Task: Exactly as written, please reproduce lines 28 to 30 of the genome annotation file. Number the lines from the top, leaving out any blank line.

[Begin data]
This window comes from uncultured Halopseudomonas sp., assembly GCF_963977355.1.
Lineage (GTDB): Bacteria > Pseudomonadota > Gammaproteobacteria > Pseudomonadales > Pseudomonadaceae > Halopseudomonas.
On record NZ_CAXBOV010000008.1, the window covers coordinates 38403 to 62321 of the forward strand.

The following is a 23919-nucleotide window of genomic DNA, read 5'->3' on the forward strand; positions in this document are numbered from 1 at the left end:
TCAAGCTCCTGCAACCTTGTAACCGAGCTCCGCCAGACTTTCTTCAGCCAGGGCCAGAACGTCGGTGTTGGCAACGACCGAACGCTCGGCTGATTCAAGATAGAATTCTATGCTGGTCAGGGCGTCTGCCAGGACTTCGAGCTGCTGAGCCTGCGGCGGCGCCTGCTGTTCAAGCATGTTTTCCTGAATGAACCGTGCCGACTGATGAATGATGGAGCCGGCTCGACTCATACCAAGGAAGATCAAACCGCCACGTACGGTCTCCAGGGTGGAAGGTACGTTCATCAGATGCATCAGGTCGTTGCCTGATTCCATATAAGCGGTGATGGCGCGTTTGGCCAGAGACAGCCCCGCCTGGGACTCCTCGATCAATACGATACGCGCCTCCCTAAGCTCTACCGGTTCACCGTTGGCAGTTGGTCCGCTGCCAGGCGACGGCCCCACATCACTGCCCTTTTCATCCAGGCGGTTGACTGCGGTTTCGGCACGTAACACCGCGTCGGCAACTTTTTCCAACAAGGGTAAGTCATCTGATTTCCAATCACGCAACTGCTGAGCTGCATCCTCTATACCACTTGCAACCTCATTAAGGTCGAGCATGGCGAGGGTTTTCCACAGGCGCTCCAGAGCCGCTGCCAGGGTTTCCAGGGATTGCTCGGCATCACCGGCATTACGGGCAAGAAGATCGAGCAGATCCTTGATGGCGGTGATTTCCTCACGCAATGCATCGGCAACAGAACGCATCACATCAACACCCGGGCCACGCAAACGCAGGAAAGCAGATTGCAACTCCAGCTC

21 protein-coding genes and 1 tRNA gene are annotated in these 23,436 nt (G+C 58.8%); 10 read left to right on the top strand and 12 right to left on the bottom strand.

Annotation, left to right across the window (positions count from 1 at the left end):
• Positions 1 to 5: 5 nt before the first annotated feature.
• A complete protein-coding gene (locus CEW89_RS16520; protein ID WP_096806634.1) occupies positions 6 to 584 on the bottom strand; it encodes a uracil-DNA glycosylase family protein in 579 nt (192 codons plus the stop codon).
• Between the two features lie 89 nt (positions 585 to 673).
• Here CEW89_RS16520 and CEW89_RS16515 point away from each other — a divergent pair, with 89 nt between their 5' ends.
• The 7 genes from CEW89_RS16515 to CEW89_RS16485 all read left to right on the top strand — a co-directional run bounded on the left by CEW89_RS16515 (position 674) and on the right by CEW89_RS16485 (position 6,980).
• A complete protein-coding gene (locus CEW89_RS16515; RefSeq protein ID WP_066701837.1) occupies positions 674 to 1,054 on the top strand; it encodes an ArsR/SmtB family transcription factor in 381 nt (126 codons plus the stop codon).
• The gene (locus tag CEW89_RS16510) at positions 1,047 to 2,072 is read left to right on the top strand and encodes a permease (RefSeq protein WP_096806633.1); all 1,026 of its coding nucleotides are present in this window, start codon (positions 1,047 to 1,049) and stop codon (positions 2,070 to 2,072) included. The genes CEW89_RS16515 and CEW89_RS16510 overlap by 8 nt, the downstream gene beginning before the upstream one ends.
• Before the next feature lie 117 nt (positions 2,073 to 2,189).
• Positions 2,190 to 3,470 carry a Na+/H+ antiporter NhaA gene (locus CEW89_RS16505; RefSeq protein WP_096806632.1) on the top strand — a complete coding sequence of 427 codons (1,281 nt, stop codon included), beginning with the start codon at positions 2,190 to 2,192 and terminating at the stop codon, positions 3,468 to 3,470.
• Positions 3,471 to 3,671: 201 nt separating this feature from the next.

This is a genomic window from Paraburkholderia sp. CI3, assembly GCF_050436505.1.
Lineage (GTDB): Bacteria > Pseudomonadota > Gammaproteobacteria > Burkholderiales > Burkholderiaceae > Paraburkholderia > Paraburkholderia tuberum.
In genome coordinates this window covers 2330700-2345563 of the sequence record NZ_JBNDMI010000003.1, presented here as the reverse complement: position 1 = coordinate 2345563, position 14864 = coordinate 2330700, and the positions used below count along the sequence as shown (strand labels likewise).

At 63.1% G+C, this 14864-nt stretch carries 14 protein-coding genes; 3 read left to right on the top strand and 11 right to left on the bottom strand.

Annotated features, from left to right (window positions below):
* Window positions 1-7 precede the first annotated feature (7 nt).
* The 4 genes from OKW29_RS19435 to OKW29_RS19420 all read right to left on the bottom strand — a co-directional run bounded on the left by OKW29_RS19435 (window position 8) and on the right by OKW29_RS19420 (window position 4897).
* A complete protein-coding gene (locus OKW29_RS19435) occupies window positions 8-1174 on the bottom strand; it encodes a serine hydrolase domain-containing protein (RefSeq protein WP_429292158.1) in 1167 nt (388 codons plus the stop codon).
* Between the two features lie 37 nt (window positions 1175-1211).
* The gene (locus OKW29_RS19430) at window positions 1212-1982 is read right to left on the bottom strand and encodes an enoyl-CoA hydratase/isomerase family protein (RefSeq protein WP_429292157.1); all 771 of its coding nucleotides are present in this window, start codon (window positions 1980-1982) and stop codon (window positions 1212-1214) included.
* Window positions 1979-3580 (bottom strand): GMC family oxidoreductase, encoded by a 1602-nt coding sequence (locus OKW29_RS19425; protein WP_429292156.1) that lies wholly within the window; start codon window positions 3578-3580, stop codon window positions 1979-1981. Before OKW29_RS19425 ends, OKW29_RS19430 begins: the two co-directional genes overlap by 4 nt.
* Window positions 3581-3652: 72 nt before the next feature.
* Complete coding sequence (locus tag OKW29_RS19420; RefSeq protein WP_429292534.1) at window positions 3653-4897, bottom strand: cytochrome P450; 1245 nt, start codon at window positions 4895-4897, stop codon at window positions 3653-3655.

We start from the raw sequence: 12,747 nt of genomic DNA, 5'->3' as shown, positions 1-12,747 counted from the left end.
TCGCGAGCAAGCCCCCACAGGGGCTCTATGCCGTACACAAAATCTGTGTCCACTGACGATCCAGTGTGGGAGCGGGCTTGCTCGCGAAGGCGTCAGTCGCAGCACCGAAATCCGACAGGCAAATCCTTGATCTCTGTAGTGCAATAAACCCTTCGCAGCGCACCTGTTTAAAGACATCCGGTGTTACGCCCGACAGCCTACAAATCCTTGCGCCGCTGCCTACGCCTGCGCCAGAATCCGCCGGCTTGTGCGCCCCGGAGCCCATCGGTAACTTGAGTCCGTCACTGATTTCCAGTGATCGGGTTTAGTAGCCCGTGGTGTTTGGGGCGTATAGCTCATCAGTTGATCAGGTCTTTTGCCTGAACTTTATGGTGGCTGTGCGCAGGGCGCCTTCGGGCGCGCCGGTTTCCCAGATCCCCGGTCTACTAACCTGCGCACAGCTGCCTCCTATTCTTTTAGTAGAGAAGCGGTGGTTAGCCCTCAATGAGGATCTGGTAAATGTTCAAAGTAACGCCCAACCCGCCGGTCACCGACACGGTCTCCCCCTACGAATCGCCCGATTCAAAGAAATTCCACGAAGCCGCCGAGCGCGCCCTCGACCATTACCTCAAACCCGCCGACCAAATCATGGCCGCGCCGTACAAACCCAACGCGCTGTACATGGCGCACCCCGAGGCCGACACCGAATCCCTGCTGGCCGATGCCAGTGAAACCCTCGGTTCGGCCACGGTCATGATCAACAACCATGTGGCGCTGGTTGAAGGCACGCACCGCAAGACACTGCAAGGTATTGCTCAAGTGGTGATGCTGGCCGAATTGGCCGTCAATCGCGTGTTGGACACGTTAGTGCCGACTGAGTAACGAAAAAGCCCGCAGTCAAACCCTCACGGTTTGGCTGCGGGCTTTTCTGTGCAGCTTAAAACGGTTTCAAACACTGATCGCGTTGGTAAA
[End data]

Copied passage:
* Window positions 1979-3580 (bottom strand): GMC family oxidoreductase, encoded by a 1602-nt coding sequence (locus OKW29_RS19425; protein WP_429292156.1) that lies wholly within the window; start codon window positions 3578-3580, stop codon window positions 1979-1981. Before OKW29_RS19425 ends, OKW29_RS19430 begins: the two co-directional genes overlap by 4 nt.
* Window positions 3581-3652: 72 nt before the next feature.
* Complete coding sequence (locus tag OKW29_RS19420; RefSeq protein WP_429292534.1) at window positions 3653-4897, bottom strand: cytochrome P450; 1245 nt, start codon at window positions 4895-4897, stop codon at window positions 3653-3655.